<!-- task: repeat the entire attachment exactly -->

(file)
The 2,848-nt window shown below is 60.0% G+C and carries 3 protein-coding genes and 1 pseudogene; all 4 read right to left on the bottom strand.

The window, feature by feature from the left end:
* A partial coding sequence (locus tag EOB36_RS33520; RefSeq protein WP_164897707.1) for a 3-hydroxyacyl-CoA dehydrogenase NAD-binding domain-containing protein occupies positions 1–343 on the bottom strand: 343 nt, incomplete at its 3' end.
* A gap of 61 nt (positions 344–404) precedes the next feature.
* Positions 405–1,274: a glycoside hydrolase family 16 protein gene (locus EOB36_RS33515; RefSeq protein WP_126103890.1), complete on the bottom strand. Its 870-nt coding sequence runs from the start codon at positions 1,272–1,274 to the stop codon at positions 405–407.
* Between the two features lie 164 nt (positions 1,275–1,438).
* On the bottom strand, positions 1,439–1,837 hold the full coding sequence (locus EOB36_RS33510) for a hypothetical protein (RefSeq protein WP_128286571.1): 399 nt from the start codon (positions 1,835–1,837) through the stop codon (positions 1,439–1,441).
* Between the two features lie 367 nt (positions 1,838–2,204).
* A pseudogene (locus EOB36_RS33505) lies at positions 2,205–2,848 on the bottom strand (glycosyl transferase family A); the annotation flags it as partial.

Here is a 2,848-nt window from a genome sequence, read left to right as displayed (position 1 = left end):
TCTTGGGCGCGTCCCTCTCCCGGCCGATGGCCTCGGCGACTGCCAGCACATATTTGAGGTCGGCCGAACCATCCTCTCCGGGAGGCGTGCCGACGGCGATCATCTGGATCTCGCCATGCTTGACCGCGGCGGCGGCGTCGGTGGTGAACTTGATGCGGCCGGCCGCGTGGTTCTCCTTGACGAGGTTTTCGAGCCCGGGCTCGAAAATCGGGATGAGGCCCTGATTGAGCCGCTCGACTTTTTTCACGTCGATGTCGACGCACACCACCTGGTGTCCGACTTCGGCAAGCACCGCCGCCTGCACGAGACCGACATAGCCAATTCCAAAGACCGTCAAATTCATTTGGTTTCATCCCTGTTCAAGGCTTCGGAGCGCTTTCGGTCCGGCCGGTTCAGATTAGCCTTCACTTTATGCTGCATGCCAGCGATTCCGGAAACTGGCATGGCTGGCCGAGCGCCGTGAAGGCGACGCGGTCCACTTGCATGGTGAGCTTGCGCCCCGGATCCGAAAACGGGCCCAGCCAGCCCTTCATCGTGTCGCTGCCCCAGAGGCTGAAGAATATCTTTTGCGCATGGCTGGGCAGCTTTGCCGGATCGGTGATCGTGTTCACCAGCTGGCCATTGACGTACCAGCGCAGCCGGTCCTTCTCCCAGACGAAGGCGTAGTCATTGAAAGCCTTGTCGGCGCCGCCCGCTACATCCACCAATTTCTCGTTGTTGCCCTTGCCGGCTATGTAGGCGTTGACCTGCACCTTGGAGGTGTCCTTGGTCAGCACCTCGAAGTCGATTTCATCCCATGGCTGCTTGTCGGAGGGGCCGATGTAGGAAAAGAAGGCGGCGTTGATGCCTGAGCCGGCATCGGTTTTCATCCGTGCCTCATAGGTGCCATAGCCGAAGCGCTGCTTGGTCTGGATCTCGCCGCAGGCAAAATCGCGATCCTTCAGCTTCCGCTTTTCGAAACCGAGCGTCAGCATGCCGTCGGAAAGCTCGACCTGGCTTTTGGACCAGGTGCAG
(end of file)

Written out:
The 2,848-nt window shown below is 60.0% G+C and carries 3 protein-coding genes and 1 pseudogene; all 4 read right to left on the bottom strand.

The window, feature by feature from the left end:
* A partial coding sequence (locus tag EOB36_RS33520; RefSeq protein WP_164897707.1) for a 3-hydroxyacyl-CoA dehydrogenase NAD-binding domain-containing protein occupies positions 1–343 on the bottom strand: 343 nt, incomplete at its 3' end.
* A gap of 61 nt (positions 344–404) precedes the next feature.
* Positions 405–1,274: a glycoside hydrolase family 16 protein gene (locus EOB36_RS33515; RefSeq protein WP_126103890.1), complete on the bottom strand. Its 870-nt coding sequence runs from the start codon at positions 1,272–1,274 to the stop codon at positions 405–407.
* Between the two features lie 164 nt (positions 1,275–1,438).
* On the bottom strand, positions 1,439–1,837 hold the full coding sequence (locus EOB36_RS33510) for a hypothetical protein (RefSeq protein WP_128286571.1): 399 nt from the start codon (positions 1,835–1,837) through the stop codon (positions 1,439–1,441).
* Between the two features lie 367 nt (positions 1,838–2,204).
* A pseudogene (locus EOB36_RS33505) lies at positions 2,205–2,848 on the bottom strand (glycosyl transferase family A); the annotation flags it as partial.

Here is a 2,848-nt window from a genome sequence, read left to right as displayed (position 1 = left end):
TCTTGGGCGCGTCCCTCTCCCGGCCGATGGCCTCGGCGACTGCCAGCACATATTTGAGGTCGGCCGAACCATCCTCTCCGGGAGGCGTGCCGACGGCGATCATCTGGATCTCGCCATGCTTGACCGCGGCGGCGGCGTCGGTGGTGAACTTGATGCGGCCGGCCGCGTGGTTCTCCTTGACGAGGTTTTCGAGCCCGGGCTCGAAAATCGGGATGAGGCCCTGATTGAGCCGCTCGACTTTTTTCACGTCGATGTCGACGCACACCACCTGGTGTCCGACTTCGGCAAGCACCGCCGCCTGCACGAGACCGACATAGCCAATTCCAAAGACCGTCAAATTCATTTGGTTTCATCCCTGTTCAAGGCTTCGGAGCGCTTTCGGTCCGGCCGGTTCAGATTAGCCTTCACTTTATGCTGCATGCCAGCGATTCCGGAAACTGGCATGGCTGGCCGAGCGCCGTGAAGGCGACGCGGTCCACTTGCATGGTGAGCTTGCGCCCCGGATCCGAAAACGGGCCCAGCCAGCCCTTCATCGTGTCGCTGCCCCAGAGGCTGAAGAATATCTTTTGCGCATGGCTGGGCAGCTTTGCCGGATCGGTGATCGTGTTCACCAGCTGGCCATTGACGTACCAGCGCAGCCGGTCCTTCTCCCAGACGAAGGCGTAGTCATTGAAAGCCTTGTCGGCGCCGCCCGCTACATCCACCAATTTCTCGTTGTTGCCCTTGCCGGCTATGTAGGCGTTGACCTGCACCTTGGAGGTGTCCTTGGTCAGCACCTCGAAGTCGATTTCATCCCATGGCTGCTTGTCGGAGGGGCCGATGTAGGAAAAGAAGGCGGCGTTGATGCCTGAGCCGGCATCGGTTTTCATCCGTGCCTCATAGGTGCCATAGCCGAAGCGCTGCTTGGTCTGGATCTCGCCGCAGGCAAAATCGCGATCCTTCAGCTTCCGCTTTTCGAAACCGAGCGTCAGCATGCCGTCGGAAAGCTCGACCTGGCTTTTGGACCAGGTGCAG